Juiced ccx review and mileage question

SDrider

New Member
I got my ccx in early August as a commuter for a 25 mile round trip. I have been commuting on it 5 days a week and the ride has become the highlight of my day, sad to say. I live in San Diego, so I had Juiced deliver the bike already assembled, which is a nice option for those in the area. The bike feels really solid and very stable at higher speeds. I did change out the handle bars to the Jones H Bar 2.5, which was a great change. I did not have to adjust any of the wiring or grips, everything went on without issue. It really takes the pressure off my wrists. I have added extra tail and head lights (Cygolite Metro 1100 and hotshot), I did not realize what a difference they would make day or night. The rear light that comes with the bike was crap. I also have Ortlieb gravel pack panniers. Really like the bags, but keep thinking I could use a bit more space. There is a bit of a learning curve about managing gear I carry. I do have a Grin Cycle Satiator, which I have programmed to top out at 55.4v. I'm having trouble figuring out what the best profile would be to extend the life of the battery. The only issue I've found is with the breaks. I've had to adjust the levers a couple of times as they where pulling in to almost the handle bars. The front break clicks when I break, still need to check that out. I have not ridden other ebikes, so I might be biased, but the bike is a real blast and I don't have to deal with the traffic anymore. I chose the bike as I wanted something that was really made for commuting. I ride mostly on level 3 for the sheer fun and to get off the busy sections of the ride as fast as possible. This brings me to my question:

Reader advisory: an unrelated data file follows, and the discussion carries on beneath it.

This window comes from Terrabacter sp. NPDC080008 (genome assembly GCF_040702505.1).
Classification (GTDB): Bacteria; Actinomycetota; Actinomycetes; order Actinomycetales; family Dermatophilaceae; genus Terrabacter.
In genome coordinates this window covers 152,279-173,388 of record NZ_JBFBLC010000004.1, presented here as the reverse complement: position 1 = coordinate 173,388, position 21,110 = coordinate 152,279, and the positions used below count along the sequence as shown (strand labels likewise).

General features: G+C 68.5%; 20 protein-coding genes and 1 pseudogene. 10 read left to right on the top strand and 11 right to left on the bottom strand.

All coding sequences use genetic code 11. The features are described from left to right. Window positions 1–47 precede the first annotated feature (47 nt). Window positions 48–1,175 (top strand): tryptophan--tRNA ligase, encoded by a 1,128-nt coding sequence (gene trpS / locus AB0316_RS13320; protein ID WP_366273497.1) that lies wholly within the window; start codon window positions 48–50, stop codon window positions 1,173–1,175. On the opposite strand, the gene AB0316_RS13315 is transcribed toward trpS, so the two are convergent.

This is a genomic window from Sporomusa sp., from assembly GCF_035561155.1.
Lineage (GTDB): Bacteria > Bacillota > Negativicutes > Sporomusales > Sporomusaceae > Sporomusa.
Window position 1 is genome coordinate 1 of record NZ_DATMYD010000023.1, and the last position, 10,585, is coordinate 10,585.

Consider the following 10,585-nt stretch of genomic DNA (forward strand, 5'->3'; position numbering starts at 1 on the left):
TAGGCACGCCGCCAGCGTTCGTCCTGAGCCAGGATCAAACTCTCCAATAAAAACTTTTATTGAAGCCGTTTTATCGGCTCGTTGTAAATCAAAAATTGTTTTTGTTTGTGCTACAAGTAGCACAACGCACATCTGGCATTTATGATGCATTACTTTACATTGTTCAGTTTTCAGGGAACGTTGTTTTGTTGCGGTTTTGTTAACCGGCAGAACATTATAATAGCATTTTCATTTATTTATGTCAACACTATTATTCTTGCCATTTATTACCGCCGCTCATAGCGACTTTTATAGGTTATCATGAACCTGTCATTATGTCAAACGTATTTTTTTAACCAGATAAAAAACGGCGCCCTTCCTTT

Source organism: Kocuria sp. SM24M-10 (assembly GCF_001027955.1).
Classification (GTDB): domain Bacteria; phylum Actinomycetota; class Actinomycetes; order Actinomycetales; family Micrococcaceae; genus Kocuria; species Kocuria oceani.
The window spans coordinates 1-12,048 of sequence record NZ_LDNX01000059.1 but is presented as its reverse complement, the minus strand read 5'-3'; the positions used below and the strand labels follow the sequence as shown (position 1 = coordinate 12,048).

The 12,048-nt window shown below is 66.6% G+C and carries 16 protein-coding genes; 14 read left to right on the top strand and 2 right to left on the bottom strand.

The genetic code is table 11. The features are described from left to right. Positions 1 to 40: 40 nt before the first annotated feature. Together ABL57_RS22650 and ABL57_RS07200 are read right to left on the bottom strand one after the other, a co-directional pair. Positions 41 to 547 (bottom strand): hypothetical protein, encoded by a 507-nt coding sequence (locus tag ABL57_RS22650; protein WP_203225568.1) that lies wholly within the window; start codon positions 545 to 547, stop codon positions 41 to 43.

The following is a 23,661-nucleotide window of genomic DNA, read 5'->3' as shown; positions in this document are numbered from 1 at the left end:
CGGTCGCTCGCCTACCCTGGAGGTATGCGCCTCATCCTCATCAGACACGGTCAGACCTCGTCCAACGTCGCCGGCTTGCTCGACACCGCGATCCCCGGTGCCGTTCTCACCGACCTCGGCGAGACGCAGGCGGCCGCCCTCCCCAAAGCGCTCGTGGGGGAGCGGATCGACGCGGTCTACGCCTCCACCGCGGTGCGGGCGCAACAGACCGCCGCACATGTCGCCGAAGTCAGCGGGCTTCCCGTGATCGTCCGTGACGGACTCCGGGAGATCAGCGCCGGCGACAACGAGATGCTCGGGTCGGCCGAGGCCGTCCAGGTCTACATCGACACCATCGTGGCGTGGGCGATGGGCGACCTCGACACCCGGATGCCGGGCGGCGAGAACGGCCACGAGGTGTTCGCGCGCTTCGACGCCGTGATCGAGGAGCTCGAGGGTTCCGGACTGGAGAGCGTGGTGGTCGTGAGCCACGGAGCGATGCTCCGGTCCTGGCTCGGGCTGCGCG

I am using about 30% of my battery for about 13 miles. I start at 55.4v (80%) and end at 50.6v. My wh is 296, 5.9 Ah. This seems to be pretty poor, but I am averaging about 25 mph. I give the battery a 2.5 hour charge at work on the basic charger, which brings me back to about 75%. It seems like I should be getting better range from the battery or maybe I'm delusional about my expectations. Does this sound normal, I'm really not sure how to gauge this, I'm still trying to figure out battery management. When I first got the bike, I had not changed the charging profile and was going to 56.2v and I could get home at about 50v and did not have to charge at work. If anyone has any insight on what to look at or how to judge this, I'd appreciate the insight. Just trying to figure this out as I go. I was going to start riding at lower assists but like the fun factor too much.